A beautiful and elegant woman in a stylish kimono, with heavy make-up and full hairdo, holding an umbrella or a fan. Probably everyone knows who she is. This is a typical Japanese geisha. A woman whose colourful clothes hide many secrets, skills, an interesting life story, and mostly years of learning about culture, craft and various practical ceremonies. Meet a geisha.

Who is a geisha?

To properly understand the value of geisha, we should probably start with the meaning of the word itself. It comes from the Japanese term geisha (芸者), where gei means ‘art,’ and sha is simply ‘person.’ So the word actually means ‘a woman of art.’ However, she is not an artist in a traditional sense of the word. Especially if the less common term from the Kansai dialect is used – geiko. It means the same as geisha but applies to women trained in Kyoto – a place with the highest level of education for apprentice geisha, who are known as maiko (舞妓).

What does a geisha symbolise?

The image of a geisha has been used at a great scale – from paintings, through clothes to tatoos. She may be the embodiment of mystery, wisdom and hidden beauty. All the kimono layers worn by geisha are to separate her from reality. A geisha may be a reflection of the saying: “Do not judge the book by its cover,” and a suggestion that true beauty is on the inside.

How does a girl become a geisha?

Geisha are not made overnight. The first stage is shikomi (仕込み). For many maiko, this period is the hardest. They have to clean, scrub floors and take time-consuming dance and instrument playing lessons. Girls from Kyoto additionally learn a delicate dialect that is more sonorous that the national language. Besides, a decision to become a maiko is not easy as it means ending all contacts with the girl’s family. Apprentice geisha live in hanamachi districts in okiya (置き屋) – geisha houses.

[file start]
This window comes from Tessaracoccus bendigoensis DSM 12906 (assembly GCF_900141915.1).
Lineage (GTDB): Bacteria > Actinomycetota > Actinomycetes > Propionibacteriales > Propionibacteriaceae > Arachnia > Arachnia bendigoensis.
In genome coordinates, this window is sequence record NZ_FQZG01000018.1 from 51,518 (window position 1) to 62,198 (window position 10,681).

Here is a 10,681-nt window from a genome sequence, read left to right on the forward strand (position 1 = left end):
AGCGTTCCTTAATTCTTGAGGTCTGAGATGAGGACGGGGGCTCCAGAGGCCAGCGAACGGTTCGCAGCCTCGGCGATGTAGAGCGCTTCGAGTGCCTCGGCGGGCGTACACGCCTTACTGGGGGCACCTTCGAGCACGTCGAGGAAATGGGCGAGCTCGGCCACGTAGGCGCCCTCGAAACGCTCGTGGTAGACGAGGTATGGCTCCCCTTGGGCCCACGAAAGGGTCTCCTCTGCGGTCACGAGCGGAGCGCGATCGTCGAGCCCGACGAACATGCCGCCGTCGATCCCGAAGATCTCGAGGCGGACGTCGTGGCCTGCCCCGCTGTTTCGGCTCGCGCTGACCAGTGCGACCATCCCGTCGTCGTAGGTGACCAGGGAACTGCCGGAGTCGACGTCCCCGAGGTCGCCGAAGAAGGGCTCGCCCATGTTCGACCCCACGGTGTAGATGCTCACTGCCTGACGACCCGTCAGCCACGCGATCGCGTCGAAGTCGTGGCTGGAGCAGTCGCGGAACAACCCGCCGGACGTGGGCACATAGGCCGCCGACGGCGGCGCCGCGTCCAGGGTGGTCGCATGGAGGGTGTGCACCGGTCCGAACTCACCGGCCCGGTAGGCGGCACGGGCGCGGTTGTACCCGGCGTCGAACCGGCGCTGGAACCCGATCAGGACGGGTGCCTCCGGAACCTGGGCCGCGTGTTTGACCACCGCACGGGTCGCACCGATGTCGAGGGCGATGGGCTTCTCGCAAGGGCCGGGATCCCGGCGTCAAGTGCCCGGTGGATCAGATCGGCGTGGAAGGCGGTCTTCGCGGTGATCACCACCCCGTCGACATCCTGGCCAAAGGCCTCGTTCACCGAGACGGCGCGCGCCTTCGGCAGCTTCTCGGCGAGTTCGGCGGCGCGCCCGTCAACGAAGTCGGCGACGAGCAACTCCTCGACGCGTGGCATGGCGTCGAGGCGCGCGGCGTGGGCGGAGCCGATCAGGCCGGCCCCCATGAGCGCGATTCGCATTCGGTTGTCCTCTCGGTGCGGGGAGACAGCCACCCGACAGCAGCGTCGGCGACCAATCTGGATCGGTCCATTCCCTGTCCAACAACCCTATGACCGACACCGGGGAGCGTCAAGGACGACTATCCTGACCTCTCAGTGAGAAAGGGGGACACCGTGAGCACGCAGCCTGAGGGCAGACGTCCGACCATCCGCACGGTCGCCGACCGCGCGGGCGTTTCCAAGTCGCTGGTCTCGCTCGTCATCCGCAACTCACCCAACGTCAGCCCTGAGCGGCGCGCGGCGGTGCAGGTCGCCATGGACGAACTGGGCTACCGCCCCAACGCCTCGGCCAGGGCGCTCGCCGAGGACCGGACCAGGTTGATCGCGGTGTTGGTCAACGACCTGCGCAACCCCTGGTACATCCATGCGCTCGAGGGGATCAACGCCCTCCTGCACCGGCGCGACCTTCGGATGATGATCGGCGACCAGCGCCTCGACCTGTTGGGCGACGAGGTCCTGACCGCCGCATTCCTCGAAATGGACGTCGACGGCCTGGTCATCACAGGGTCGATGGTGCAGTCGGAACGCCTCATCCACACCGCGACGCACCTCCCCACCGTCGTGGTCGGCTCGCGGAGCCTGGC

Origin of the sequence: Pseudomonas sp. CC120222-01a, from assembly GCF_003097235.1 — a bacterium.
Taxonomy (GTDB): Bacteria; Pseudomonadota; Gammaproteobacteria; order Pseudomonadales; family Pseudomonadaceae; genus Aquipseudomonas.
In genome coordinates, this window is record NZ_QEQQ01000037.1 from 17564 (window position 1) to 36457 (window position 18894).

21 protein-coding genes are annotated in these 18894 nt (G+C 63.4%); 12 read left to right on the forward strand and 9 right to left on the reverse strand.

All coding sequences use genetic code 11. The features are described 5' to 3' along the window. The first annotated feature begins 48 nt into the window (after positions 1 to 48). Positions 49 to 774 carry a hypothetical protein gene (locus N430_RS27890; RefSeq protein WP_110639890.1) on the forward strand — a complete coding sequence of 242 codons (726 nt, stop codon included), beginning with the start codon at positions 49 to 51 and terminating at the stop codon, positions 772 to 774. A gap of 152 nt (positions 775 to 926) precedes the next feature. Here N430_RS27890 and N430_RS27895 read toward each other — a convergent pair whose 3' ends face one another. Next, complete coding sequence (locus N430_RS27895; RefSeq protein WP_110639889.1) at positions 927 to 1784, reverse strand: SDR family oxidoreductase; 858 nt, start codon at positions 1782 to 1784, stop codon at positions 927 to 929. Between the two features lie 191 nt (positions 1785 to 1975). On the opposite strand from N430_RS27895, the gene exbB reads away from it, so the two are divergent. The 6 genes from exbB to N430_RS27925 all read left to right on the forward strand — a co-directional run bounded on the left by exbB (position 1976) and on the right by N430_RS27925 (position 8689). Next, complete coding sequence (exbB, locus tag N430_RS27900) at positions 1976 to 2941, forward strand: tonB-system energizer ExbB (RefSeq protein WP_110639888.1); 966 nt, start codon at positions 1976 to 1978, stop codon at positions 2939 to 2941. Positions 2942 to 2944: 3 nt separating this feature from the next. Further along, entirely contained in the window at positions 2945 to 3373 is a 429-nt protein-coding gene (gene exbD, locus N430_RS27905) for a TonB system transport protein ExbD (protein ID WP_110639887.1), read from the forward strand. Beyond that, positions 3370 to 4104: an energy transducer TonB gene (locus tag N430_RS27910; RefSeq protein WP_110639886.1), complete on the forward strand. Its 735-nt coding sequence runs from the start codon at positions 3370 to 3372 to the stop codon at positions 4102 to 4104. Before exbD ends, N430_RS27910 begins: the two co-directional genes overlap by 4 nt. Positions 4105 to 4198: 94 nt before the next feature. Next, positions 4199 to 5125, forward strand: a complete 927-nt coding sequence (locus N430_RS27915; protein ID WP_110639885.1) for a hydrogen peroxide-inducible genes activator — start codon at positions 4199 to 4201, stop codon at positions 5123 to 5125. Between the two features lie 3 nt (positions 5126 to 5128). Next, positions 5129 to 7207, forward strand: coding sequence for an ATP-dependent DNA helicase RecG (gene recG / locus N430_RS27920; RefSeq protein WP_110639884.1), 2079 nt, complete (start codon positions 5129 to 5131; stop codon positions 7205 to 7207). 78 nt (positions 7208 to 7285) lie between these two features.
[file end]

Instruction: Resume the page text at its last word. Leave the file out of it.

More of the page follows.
Once a maiko masters all the skills and passes the test, she becomes a minarai (見習い), that is a legitimate inhabitant of hanamachi. This stage lasts about 30 days. During that time, the future geisha changes her looks. The metamorphosis covers mostly hair and face. The name of the candidate changes too. The ceremony of becoming a geisha involves ripping off the crimson collar, known as eri (襟), and replacing it with a white one.

What does a geisha look like?

The conspicuous image of a geisha is the outcome of many elements but mostly of hours of work. The appearance also reveals how qualified the geisha is. The longer experience, the more precise and heavier the make-up and the fuller the hairdo. A geiko hairstyle is usually a variant of a bun embellished with various accessories, such as hairpins, ribbons or combs. The women take great care of their hair and often visit a hairdresser. They paint their faces white and apply a little blusher on their cheeks. They also emphasise the line of the eye lashes and eye brows with black and claret shades.
Kimono is a traditional outfit of a geisha. It used to be the traditional clothing for all inhabitants of the Country of Cherry Blossoms. Today, it is worn in this version mostly by the Japanese women of art. The clothes of geisha are designed of expensive textiles of top quality and may weigh even 20 kg. Geiko also wear unusual footwear – okobo (おこぼ), that is women’s lacquered wooden clogs. Moving smoothly in such shoes is quite a challenge since the wedges are 10-15 cm high.

Where can you meet a geisha?

Geisha are a rare sight in the crowded streets of the Country of Cherry Blossoms. In cities, e.g. Kyoto or Tokyo, you can still encounter “flower towns” (hanamachi – 花街), geisha districts. In the local tea shops, you can watch the tea ceremony performed by the women of art. Besides, such districts have plenty of stalls and shops with various flowers, accessories, wigs or kimonos typical of geisha.

Mineko Iwasaki – the most famous geisha

Known worldwide, Mineko Iwasaki met many influential people, such as Elia Kazan, Henry Kissinger, Gucci or Elizabeth II. How did she get so far? She went to a geisha school when she was 6, she had been fascinated with dance since childhood. She was a swift learner and her skills were admired even when she was still a maiko. After the ceremony where she was promoted to a geisha, she was immensely popular and invited everywhere. She ended her career at the age of 29 by getting married.
She became internationally famous after her autobiography Geisha of Gion came out. In the book, Mineko Iwasaki depicts the world of geisha based on her own experience and shows its bright and dark sides. Her story inspired Arthur Golden to write Memoirs of a Geisha, an even more famous best-seller, later made into a film. This way the whole world could learn the incredible elements of the Japanese culture that geiko – the Japanese women of art – encounter on a daily basis.

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